Following his departure from Auburn, during the 2009 football season, Tuberville worked as an analyst for Buster Sports and ESPN, discussing the SEC and the Top 25 on various television shows and podcasts.[4] He also appears with a cameo in The Blind Side.

Texas Tech

On December 31, 2009, Tuberville expressed interest in becoming the head coach of the Texas Tech Red Raiders football team. The position was left open after the university fired Mike Leach.[5] On January 9, 2010, Tuberville was named head coach of the Texas Tech Red Raiders football team. He was introduced at a press conference on Sunday, January 10, 2010.[6]

Head coaching record

Tuberville before the 2007 Vanderbilt game, his 100th career win.
Year Team Overall Conference Standing Bowl Coaches# AP°
Ole Miss Rebels (SEC West) (1995–1998)
1995 Ole Miss 6–5 3–5 6th (West)
1996 Ole Miss 5–6 2–6 6th (West)
1997 Ole Miss 8–4 4–4 3rd (West) W Motor City 22 22
1998 Ole Miss 6–5 3–5 4th (West)
Ole Miss: 25–20 12–20 ‡ Ole Miss was on probation in 1995 and 1996
Auburn Tigers (SEC West) (1999–2008)
1999 Auburn 5–6 2–6 5th
2000 Auburn 9–4 6–2 1st L Citrus 20 18
2001 Auburn 7–5 5–3 T-1st L Peach
2002 Auburn 9–4 5–3 T-1st W Capital One 16 14
2003 Auburn 8–5 5–3 3rd W Music City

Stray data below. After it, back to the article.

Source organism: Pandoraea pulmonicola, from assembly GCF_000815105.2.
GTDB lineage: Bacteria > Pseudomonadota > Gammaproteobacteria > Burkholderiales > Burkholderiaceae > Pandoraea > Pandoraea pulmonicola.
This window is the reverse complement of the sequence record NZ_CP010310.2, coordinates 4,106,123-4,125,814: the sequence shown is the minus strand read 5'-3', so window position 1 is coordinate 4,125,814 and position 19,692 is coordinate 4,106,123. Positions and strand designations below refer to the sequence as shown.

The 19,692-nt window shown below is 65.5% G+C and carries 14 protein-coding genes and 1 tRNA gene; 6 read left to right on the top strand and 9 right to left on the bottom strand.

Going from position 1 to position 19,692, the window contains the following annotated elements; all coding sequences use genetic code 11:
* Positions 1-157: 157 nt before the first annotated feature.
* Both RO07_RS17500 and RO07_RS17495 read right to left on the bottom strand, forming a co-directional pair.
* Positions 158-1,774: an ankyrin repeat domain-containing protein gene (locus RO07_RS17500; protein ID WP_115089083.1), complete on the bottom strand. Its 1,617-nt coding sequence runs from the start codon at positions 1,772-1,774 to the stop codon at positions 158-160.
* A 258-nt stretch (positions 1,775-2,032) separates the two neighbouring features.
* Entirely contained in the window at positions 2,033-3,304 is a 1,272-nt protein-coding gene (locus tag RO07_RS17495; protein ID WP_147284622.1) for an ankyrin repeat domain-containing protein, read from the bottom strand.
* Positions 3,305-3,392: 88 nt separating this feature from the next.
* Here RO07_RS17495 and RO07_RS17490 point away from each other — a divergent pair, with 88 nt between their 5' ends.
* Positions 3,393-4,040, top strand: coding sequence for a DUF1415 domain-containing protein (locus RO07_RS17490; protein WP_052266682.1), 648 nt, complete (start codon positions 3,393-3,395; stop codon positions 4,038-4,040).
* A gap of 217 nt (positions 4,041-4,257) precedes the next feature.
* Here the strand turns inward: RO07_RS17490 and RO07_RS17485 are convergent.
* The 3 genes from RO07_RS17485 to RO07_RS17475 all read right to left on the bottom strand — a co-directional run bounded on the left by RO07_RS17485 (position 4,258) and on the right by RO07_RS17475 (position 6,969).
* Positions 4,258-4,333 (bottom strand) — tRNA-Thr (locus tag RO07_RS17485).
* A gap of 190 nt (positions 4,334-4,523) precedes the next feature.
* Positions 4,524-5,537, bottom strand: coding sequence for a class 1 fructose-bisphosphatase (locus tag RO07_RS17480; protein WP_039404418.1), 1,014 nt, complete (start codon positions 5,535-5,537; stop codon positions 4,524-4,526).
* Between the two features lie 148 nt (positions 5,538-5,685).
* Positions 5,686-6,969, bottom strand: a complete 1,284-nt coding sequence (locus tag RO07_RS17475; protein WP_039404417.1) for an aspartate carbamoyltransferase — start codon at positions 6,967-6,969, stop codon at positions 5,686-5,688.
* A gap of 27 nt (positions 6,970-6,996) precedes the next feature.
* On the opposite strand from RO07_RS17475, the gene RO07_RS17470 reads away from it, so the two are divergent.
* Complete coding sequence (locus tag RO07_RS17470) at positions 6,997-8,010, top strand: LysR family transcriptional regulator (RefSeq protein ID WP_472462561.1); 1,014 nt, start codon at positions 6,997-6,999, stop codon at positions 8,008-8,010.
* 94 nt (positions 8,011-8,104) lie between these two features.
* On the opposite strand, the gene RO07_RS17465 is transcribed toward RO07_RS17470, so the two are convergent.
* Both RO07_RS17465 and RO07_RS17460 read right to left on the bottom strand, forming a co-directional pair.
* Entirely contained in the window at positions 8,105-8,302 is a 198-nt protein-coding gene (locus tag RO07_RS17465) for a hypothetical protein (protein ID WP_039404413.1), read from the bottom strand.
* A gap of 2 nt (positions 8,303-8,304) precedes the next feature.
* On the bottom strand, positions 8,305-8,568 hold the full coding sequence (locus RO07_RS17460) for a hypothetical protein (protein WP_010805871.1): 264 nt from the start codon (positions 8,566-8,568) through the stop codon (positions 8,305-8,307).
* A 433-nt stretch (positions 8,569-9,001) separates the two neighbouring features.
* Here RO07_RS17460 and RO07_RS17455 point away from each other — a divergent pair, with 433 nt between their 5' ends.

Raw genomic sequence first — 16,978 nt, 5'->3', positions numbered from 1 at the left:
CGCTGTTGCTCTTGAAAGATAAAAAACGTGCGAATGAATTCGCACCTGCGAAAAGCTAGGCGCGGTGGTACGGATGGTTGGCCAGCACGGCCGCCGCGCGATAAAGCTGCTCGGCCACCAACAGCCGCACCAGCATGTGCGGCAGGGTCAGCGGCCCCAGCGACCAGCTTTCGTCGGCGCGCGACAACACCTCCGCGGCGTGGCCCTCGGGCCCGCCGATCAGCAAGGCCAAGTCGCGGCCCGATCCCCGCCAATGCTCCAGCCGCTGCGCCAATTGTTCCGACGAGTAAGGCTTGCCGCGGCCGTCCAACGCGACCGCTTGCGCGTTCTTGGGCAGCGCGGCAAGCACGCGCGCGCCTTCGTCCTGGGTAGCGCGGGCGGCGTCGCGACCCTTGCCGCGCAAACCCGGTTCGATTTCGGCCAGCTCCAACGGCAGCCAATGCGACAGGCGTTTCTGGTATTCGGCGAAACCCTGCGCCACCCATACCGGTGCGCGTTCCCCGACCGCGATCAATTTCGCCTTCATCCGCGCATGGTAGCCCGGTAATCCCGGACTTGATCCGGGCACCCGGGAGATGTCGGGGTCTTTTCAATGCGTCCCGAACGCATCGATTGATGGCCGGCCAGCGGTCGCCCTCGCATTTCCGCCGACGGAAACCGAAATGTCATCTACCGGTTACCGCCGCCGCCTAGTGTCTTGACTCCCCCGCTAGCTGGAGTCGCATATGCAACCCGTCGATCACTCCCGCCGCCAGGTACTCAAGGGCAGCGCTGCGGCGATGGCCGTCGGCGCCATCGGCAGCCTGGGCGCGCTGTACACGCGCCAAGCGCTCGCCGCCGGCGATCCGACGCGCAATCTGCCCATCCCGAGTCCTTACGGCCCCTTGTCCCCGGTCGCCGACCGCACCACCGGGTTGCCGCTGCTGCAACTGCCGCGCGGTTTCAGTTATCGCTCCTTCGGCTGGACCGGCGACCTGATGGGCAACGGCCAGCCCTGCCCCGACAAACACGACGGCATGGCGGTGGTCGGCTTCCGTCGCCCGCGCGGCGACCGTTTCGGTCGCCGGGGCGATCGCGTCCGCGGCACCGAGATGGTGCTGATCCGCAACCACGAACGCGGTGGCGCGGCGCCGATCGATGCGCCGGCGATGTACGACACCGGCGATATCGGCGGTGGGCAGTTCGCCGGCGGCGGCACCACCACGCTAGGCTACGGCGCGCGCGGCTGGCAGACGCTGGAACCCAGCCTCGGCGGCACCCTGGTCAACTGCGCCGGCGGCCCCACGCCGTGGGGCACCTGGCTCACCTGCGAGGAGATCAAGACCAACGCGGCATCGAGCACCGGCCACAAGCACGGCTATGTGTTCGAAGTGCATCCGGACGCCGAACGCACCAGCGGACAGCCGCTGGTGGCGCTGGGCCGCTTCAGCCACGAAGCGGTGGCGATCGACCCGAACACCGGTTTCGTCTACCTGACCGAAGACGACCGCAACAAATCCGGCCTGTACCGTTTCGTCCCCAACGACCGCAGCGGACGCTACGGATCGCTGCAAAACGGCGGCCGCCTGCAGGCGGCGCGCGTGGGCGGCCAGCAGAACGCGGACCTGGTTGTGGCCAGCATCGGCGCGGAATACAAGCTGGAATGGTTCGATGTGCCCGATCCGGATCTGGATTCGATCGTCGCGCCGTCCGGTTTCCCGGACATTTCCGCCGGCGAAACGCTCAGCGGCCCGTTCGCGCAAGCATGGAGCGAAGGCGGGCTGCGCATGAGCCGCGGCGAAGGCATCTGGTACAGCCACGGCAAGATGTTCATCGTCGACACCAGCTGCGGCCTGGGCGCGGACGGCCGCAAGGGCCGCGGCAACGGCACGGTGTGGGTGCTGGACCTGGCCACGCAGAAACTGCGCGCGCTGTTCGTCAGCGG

2004 Auburn 13–0 8–0 1st W Sugar 2 2
2005 Auburn 9–3 7–1 T-1st L Capital One 14 14
2006 Auburn 11–2 6–2 2nd W Cotton 8 9
2007 Auburn 9–4 5–3 2nd W Chick-fil-A 14 15
2008 Auburn 5–7 2–6 4th
Auburn: 85–40 52–30
Texas Tech Red Raiders (Big 12 South) (2010–present)
2010 Texas Tech
Total: 110–60
      National Championship         Conference Title         Conference Division Title
Indicates BCS bowl game. #Rankings from final Coaches Poll.
°Rankings from final AP Poll.

Personal life and community involvement

Tuberville is married to Suzanne (née Fette) of Guilford, Indiana. They are the parents of two sons, Tucker and Troy.

Tuberville is an active member of the Auburn Church of Christ[7] and contributes time and resources to other organizations within the Auburn community including Storybook Farm,[8] an equestrian-based program offering free therapeutic care to children with debilitating illnesses and those suffering from bereavement. Additionally, he hosts charity golf tournaments for Camp ASCAA, the Girls and Boys Club of Montgomery, the Auburn University Marching Band, and the Alabama Sheriff's Youth Ranch.

References

Notes

External links

Sporting positions
Preceded by
Sonny Lubick
Miami Hurricanes Defensive Coordinator
1993
Succeeded by
Greg McMackin
Preceded by
Joe Lee Dunn
University of Mississippi Head Football Coaches
1995–1998
Succeeded by
David Cutcliffe
Preceded by
Terry Bowden; Bill Oliver (interim)
Auburn University Head Football Coach
1999–2008
Succeeded by
Gene Chizik
Preceded by
Mike Leach; Ruffin McNeill (interim)
Texas Tech Head Football Coach
2010–present
Succeeded by
incumbent
Awards and achievements
Preceded by
Bob Stoops
Walter Camp Coach of the Year
2004
Succeeded by
Joe Paterno
Preceded by
Nick Saban
Paul "Bear" Bryant Award
2004
Succeeded by
Mack Brown

Advertisements






Got something to say? Make a comment.
Your name
Your email address
Message